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Joint Statement: The RDB paves the way for Hong Kong Government abuses

For a long time, Hong Kong has been criticized for a lack of adequate legal provisions to promote racial equality and prevent and remedy discrimination on the ground of race.

Finally, in December 2006 the Hong Kong Government introduced the Race Discrimination Bill (RDB). However, the proposed RDB contains significant weaknesses which would reduce the effectiveness of the Bill, and even legalize some discrimination on the ground of race. Four fundamental weaknesses of the Bill are:

1.        non-application to many Government acts;

2.        limited definition of direct and indirect discrimination;

3.        the broad exemptions, especially those on language and education; and

4.        the distinction between permanent residents (PRs) and non-PRs.

The Government is trying to put itself outside the Equal Opportunities Commission’s jurisdiction and is clearly afraid of challenges to its policies. It has broken its promise that the Race Discrimination Bill would be ‘modeled on the structure and format’ of the three existing anti-discrimination ordinances, namely the Sex Discrimination Ordinance (SDO), the Disability Discrimination Ordinance (DDO) and the Family Status Discrimination Ordinance (FSDO). The RDB is much weaker than these three laws. The proposed RDB paves the way for Government abuses and justifications of existing racially discriminatory policies and practices. It will weaken the cultural sensitivity of decision-makers and service providers. The law as currently drafted would send a clear message to Government departments and officials that they do not need to promote racial equality as the law does not require them to do so. The RDB should have been a pledge in the form of law by the Government to combat racial discrimination and to promote racial equality and harmony. It now becomes a signal of non-commitment and a tool for entrenching and institutionalizing racial discrimination.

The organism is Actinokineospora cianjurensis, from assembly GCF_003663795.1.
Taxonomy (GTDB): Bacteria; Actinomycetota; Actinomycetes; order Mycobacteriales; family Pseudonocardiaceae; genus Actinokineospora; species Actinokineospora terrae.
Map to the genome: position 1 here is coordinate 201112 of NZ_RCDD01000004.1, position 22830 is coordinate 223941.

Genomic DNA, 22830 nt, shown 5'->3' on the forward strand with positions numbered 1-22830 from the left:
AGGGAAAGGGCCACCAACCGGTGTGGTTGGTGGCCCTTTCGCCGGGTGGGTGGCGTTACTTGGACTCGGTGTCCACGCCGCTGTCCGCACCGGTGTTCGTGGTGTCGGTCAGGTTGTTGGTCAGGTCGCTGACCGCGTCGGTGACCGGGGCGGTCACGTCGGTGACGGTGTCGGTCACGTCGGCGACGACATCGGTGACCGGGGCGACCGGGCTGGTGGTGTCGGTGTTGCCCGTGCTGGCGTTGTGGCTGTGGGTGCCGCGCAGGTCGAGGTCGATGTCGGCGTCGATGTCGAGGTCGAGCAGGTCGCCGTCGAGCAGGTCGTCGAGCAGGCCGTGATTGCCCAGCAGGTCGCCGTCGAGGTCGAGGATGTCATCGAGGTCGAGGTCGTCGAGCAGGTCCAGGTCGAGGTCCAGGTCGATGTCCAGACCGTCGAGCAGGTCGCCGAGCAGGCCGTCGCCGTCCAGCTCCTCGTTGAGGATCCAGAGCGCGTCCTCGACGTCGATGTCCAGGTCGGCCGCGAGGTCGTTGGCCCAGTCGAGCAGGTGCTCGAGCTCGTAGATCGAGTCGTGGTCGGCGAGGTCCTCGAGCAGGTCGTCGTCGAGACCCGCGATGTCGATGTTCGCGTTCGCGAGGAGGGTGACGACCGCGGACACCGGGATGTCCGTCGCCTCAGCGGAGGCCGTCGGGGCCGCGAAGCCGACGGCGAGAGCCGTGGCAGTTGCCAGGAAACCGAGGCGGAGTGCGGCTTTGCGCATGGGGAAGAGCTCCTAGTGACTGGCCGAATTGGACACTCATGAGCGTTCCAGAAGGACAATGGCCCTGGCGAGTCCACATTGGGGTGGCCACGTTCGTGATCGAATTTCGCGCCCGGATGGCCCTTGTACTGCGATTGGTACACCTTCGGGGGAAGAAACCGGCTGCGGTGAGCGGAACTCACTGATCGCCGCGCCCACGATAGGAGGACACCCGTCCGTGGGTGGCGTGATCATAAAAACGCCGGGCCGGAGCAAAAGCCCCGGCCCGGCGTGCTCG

We thus urge the Government to make substantive improvements to the proposed RDB, otherwise, the Bills Committee should consider rejecting the Bill. It should be noted that if the Government insists on pushing through the current RDB, we foresee that the United Nations Committee on the Elimination of Racial Discrimination would take vigorous action in early 2008 and the Government shall be seriously criticized.

 

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